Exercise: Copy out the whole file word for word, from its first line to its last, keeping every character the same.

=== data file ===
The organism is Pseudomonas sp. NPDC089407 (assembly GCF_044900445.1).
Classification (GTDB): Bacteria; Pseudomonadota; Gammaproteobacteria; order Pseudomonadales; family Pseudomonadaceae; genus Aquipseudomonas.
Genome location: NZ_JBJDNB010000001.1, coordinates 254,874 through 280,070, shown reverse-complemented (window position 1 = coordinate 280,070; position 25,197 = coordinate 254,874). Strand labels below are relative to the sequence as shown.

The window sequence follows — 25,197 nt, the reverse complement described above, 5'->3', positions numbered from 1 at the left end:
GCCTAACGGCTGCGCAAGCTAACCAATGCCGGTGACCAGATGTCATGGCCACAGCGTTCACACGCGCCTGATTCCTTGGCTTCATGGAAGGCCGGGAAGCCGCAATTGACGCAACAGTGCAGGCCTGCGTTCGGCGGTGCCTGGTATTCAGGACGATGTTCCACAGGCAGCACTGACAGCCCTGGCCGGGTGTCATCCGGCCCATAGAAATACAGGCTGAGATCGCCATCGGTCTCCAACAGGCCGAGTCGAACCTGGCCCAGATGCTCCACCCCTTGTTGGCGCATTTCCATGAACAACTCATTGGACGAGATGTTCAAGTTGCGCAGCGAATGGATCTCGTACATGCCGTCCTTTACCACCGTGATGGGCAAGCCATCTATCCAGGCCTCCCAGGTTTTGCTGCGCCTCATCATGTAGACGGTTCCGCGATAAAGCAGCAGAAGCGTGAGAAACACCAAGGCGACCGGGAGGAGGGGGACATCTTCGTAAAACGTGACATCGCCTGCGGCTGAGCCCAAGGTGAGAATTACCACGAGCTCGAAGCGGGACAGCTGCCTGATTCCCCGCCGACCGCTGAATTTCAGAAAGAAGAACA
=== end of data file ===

The organism is Pseudomonas sp. NPDC089407 (assembly GCF_044900445.1).
Classification (GTDB): Bacteria; Pseudomonadota; Gammaproteobacteria; order Pseudomonadales; family Pseudomonadaceae; genus Aquipseudomonas.
Genome location: NZ_JBJDNB010000001.1, coordinates 254,874 through 280,070, shown reverse-complemented (window position 1 = coordinate 280,070; position 25,197 = coordinate 254,874). Strand labels below are relative to the sequence as shown.

The window sequence follows — 25,197 nt, the reverse complement described above, 5'->3', positions numbered from 1 at the left end:
GCCTAACGGCTGCGCAAGCTAACCAATGCCGGTGACCAGATGTCATGGCCACAGCGTTCACACGCGCCTGATTCCTTGGCTTCATGGAAGGCCGGGAAGCCGCAATTGACGCAACAGTGCAGGCCTGCGTTCGGCGGTGCCTGGTATTCAGGACGATGTTCCACAGGCAGCACTGACAGCCCTGGCCGGGTGTCATCCGGCCCATAGAAATACAGGCTGAGATCGCCATCGGTCTCCAACAGGCCGAGTCGAACCTGGCCCAGATGCTCCACCCCTTGTTGGCGCATTTCCATGAACAACTCATTGGACGAGATGTTCAAGTTGCGCAGCGAATGGATCTCGTACATGCCGTCCTTTACCACCGTGATGGGCAAGCCATCTATCCAGGCCTCCCAGGTTTTGCTGCGCCTCATCATGTAGACGGTTCCGCGATAAAGCAGCAGAAGCGTGAGAAACACCAAGGCGACCGGGAGGAGGGGGACATCTTCGTAAAACGTGACATCGCCTGCGGCTGAGCCCAAGGTGAGAATTACCACGAGCTCGAAGCGGGACAGCTGCCTGATTCCCCGCCGACCGCTGAATTTCAGAAAGAAGAACA